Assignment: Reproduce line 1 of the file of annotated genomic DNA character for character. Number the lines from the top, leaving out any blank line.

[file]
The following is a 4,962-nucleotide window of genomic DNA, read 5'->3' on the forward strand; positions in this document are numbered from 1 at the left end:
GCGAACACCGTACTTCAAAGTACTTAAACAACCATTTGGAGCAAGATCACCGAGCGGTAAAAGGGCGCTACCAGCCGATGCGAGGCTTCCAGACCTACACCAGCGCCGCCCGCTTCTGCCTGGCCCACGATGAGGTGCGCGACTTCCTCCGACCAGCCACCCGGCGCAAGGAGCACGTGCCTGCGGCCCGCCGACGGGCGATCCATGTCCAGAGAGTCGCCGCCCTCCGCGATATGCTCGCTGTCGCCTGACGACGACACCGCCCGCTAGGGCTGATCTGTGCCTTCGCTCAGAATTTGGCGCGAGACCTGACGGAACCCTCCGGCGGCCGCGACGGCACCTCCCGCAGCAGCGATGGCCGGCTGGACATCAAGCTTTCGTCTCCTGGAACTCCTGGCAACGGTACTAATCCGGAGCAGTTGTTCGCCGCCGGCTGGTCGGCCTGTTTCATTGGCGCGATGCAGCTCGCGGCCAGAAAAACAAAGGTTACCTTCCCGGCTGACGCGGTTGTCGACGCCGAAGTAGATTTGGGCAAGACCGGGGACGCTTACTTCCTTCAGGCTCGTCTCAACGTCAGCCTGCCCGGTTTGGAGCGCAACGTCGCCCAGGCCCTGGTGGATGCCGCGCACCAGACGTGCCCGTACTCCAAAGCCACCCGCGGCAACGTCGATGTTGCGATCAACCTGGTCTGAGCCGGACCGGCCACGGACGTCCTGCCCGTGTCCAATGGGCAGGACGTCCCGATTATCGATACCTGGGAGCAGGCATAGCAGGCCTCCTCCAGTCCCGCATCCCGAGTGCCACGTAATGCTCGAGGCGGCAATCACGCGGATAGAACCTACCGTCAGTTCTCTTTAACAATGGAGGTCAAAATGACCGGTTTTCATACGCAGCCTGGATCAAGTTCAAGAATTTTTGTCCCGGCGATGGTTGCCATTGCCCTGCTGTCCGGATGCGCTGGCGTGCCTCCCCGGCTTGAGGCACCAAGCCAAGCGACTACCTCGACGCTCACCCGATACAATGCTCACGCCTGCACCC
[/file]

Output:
The following is a 4,962-nucleotide window of genomic DNA, read 5'->3' on the forward strand; positions in this document are numbered from 1 at the left end: